República Democràtica del Congo flag República Democràtica del Congo: Visió econòmica i política

El context econòmic de la República Democràtica del Congo

Economic Indicators

For the latest updates on the key economic responses from governments to address the economic impact of the COVID-19 pandemic, please consult the IMF's policy tracking platform Policy Responses to COVID-19.

The Democratic Republic of Congo (DRC) possesses two-thirds of Africa's tropical forests, has a rich subsoil and a significant hydroelectric potential. The economy has suffered political conflicts over the past two decades. In 2022, the economy grew 6.1%, mainly driven by an increase in mining sector investment and exports. In 2023 and 2024, mining should remain the main contributor to the country's growth, with GDP being expected to reach 6.7% and 6.9%, respectively.

The economy of the DRC is mainly based on extractive industries, which are very dependent on world prices and international economic dynamics. The country's economy is therefore fragile and vulnerable to shocks. In 2023, with copper and cobalt prices expected to remain high, production and exports are set to increase in the coming years, which should continue to benefit the economy as a whole. In 2022, inflation decreased to 8.4%, thanks to a relatively more stable Congolese franc. However, inflation should increase to 9.8% in 2023, before decreasing to 5.6% in 2024. The debt-to-GDP ratio decreased in 2021, to 14.7%, and it further decrease in the coming years, reaching 10.8% in 2023 and 9% in 2024. Although the pandemic has significantly impacted the Congolese economy, the country has been recovering, with the government implementing measures to counteract the economic crisis resulting from it. However, although a relatively low inflation and a robust recovery plan have bolstered private consumption in the country, its contribution to growth was constrained by the large share of the population living below the poverty line.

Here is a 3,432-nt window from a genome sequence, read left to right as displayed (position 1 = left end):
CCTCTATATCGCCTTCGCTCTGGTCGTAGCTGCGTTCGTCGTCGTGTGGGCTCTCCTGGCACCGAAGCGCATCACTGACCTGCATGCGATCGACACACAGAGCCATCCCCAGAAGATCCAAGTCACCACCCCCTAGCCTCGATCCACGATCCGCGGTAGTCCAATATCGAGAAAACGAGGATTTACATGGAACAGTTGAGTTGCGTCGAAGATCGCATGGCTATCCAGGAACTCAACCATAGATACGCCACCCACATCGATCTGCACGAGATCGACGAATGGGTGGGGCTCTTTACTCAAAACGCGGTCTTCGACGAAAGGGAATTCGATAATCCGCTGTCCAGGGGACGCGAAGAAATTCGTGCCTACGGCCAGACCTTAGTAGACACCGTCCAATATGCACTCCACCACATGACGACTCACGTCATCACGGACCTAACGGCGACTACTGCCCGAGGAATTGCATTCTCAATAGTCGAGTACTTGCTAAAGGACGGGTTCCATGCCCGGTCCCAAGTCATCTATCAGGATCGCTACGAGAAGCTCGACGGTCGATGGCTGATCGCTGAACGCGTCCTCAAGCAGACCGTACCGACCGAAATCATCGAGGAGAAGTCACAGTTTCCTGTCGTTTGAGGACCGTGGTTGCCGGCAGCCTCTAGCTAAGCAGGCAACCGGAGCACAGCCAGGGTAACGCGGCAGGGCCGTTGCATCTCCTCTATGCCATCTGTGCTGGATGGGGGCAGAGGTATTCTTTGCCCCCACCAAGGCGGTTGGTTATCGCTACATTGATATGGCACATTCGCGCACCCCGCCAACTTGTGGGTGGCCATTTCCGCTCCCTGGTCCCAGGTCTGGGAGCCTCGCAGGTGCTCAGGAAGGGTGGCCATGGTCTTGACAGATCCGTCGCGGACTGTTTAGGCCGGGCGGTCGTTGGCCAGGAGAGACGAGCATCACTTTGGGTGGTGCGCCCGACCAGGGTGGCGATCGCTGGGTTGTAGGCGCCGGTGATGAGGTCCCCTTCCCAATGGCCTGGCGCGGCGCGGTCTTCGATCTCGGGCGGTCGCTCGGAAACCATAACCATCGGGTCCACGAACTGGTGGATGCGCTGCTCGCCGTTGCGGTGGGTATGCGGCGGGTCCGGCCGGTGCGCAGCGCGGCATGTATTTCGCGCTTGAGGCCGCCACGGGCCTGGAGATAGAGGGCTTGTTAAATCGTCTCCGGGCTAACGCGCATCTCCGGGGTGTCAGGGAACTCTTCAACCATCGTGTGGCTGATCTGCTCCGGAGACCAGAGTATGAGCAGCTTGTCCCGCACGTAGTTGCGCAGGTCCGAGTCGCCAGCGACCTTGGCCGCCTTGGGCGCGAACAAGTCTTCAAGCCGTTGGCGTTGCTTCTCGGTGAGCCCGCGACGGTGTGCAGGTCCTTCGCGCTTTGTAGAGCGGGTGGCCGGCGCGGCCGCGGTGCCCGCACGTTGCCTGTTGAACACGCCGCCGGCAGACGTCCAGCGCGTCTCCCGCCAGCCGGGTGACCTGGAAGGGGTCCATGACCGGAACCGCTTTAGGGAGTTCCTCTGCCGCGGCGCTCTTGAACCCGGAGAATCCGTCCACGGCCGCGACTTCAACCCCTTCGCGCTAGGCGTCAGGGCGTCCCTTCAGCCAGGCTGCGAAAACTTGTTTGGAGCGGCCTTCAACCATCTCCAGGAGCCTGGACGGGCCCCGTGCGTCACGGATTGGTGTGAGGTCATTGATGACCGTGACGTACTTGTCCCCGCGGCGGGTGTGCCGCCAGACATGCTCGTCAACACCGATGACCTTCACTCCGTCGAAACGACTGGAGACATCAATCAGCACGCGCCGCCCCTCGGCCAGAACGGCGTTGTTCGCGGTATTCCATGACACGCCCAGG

The DRC is one of the poorest countries in the world, with 70% of the population living in extreme poverty (World Bank, 2020). It is among the lowest-ranked in the human development index and violence is frequent, especially in the east of the country. According to the latest data from the World Bank, in 2021, the unemployment rate in the country stood at 22.2% - a slight decrease from the previous year, when that rate was 22.5%. However, among the employed share of the population, a high percentage of workers have informal jobs.

Main Indicators 20222023 (E)2024 (E)2025 (E)2026 (E)
GDP (billions USD) 65.7867.5173.2981.1989.56
GDP (Constant Prices, Annual % Change)
GDP per Capita (USD) 680675710762814
General Government Gross Debt (in % of GDP) 14.513.311.19.17.5
Inflation Rate (%) n/a19.
Current Account (billions USD) -3.45-4.08-3.87-2.71-2.62
Current Account (in % of GDP) -5.3-6.0-5.3-3.3-2.9

Source: IMF – World Economic Outlook Database, October 2021

Main Sectors of Industry